Dis­as­ter and de­vel­op­ment

Financial Mirror (Cyprus) - - FRONT PAGE - By He­len Clark

When Ty­phoon Hagupit made land­fall in the Philip­pines on De­cem­ber 6, mem­o­ries of Ty­phoon Haiyan, which killed more than 6,300 peo­ple, were fresh in peo­ple’s minds. Some 227,000 fam­i­lies – more than a mil­lion peo­ple – were evac­u­ated ahead of Hagupit’s ar­rival, ac­cord­ing to the United Na­tions. The ty­phoon, one of the strong­est of the sea­son, killed some 30 peo­ple. All deaths from dis­as­ters are a tragedy, but the fact that this num­ber was not much higher at­tests to the ef­forts that the Philip­pines has made to pre­pare for nat­u­ral dis­as­ters.

As Ad­min­is­tra­tor of the United Na­tions De­vel­op­ment Pro­gramme, I have seen first­hand the dev­as­ta­tion and heart­break caused by dis­as­ters around the world. Since the be­gin­ning of the cen­tury, more than a mil­lion peo­ple have died in storms like Hagupit and other ma­jor dis­as­ters, such as the 2010 Haitian earth­quake, with eco­nomic dam­age to­tal­ing nearly $2 trln.

Th­ese losses are tragic, but they are also avoid­able. They serve as a re­minder that dis­as­ter preparedness is not an op­tional lux­ury; it is a con­stant, in­ten­sive process that is nec­es­sary to save lives, pro­tect in­fra­struc­ture, and safe­guard de­vel­op­ment.

The ar­gu­ment for in­vest­ing in dis­as­ter preparedness is sim­ple. If coun­tries ex­pect to ex­pe­ri­ence nat­u­ral haz­ards, such as vi­o­lent storm sea­sons or ma­jor earth­quakes, then in­vest­ing time and re­sources in pre­par­ing for shocks will save lives and pro­tect com­mu­ni­ties from other losses.

Un­for­tu­nately, gov­ern­ments of­ten put dif­fer­ent pri­or­i­ties ahead of dis­as­ter prepa­ra­tion. Other in­vest­ments of­ten take prece­dence, and donors have his­tor­i­cally funded emer­gency re­lief much more read­ily than pre-dis­as­ter preparedness. The mea­sures that are im­ple­mented tend to be stand-alone and piece­meal, rather than part of a larger, sys­tem­atic risk-re­duc­tion plan.

That needs to change. Coun­tries like the Philip­pines con­tinue to demon­strate the ben­e­fits of in­vest­ing in preparedness, es­pe­cially when done as part of a larger riskmit­i­ga­tion ef­fort. Ty­phoon Hagupit is just the lat­est event to showcase this.

The Philip­pine gov­ern­ment’s quick, ef­fec­tive re­sponse saved many lives. But it is im­por­tant to note that its ef­forts were not sim­ply an overnight re­ac­tion to the on­com­ing storm. They were part of a na­tional, com­pre­hen­sive ef­fort that was long in the mak­ing. Of­fi­cials were wise to ac­knowl­edge their coun­try’s vul­ner­a­bil­i­ties and to com­mit the re­sources and cap­i­tal needed to build re­silience.

The Philip­pines in­cludes preparedness as a core com­po­nent in its over­all strat­egy for re­duc­ing dis­as­ter risk. Over the last decade, the coun­try’s au­thor­i­ties have raised aware­ness, es­tab­lished and strength­ened dis­as­ter­man­age­ment in­sti­tu­tions, and worked on re­cov­er­ing from past dis­as­ters, in­clud­ing Ty­phoon Haiyan. Na­tional and lo­cal dis­as­ter plans have been im­proved, stan­dard op­er­at­ing pro­ce­dures have been de­vel­oped, and early warn­ing sys­tems have been put in place. The end re­sult has been noth­ing short of a trans­for­ma­tion of how the Philip­pines re­acts to dis­as­ters.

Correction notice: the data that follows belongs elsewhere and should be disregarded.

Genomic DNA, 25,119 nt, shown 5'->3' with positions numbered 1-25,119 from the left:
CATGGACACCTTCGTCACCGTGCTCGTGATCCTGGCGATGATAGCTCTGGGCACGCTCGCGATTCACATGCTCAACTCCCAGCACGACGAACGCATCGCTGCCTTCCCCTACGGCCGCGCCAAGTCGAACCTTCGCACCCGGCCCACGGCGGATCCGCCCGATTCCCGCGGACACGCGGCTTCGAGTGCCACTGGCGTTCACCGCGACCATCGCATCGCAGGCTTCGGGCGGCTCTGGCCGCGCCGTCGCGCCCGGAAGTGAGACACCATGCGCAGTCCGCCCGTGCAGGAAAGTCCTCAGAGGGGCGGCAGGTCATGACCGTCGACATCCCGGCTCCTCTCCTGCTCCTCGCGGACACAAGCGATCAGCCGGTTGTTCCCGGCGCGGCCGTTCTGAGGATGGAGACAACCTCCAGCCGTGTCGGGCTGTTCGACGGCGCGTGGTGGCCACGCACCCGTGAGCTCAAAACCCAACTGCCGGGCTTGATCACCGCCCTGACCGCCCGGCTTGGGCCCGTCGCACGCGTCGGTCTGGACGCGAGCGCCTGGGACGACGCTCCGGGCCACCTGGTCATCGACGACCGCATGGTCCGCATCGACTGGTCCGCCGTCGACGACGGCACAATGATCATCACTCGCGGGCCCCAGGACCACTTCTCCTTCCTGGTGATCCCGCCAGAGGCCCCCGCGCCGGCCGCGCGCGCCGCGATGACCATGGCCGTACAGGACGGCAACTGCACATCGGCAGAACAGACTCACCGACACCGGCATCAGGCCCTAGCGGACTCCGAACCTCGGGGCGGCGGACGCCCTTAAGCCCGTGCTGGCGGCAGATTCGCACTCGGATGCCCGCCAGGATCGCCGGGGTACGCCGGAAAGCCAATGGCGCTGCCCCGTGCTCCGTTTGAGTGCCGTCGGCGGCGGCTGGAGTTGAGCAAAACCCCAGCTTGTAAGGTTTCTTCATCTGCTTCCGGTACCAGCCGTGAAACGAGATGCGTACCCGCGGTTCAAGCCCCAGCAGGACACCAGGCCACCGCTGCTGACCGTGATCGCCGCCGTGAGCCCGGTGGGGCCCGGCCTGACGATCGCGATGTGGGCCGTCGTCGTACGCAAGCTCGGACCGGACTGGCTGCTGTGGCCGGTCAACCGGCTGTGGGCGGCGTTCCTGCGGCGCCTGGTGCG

The UNDP, and the wider UN sys­tem, is sup­port­ing gov­ern­ments as they place greater em­pha­sis on dis­as­ter-risk re­duc­tion, in­clud­ing preparedness, by strength­en­ing their in­sti­tu­tional ca­pac­ity to plan and act when needed. In ad­di­tion to as­sist­ing with emer­gency re­lief, it is cru­cial that the in­ter­na­tional com­mu­nity help to in­tro­duce ba­sic pro­ce­dures for re­spond­ing long be­fore dis­as­ter strikes.

First re­spon­ders, for ex­am­ple, need train­ing and tools. Emer­gency shel­ters and evac­u­a­tion routes must be planned and es­tab­lished us­ing risk as­sess­ments and ac­tual sim­u­la­tions. If com­mu­ni­ties are to be ex­pected to make use of avail­able re­sources, they need to be in­volved in the de­sign and de­vel­op­ment of emer­gency plans. Risk re­duc­tion, in­clud­ing preparedness, is also, first and fore­most, rooted in re­spon­sive gov­er­nance. In March 2015 a new global frame­work for dis­as­ter re­duc­tion will be agreed in Sendai, Ja­pan. It is cru­cial that del­e­gates push for trans­for­ma­tional change that en­ables preparedness and saves lives. Fur­ther­more, risk re­duc­tion needs to be in­te­gral to sus­tain­able-de­vel­op­ment strate­gies.

The Philip­pines can serve as an ex­am­ple. The ar­chi­pel­ago will al­ways be in the path of trop­i­cal storms. There is lit­tle of­fi­cials can do about that. But what they can do – and have done – is em­pha­sise risk re­duc­tion and strengthen preparedness, thereby sav­ing lives and build­ing greater re­silience. That is a les­son that all of us must learn.

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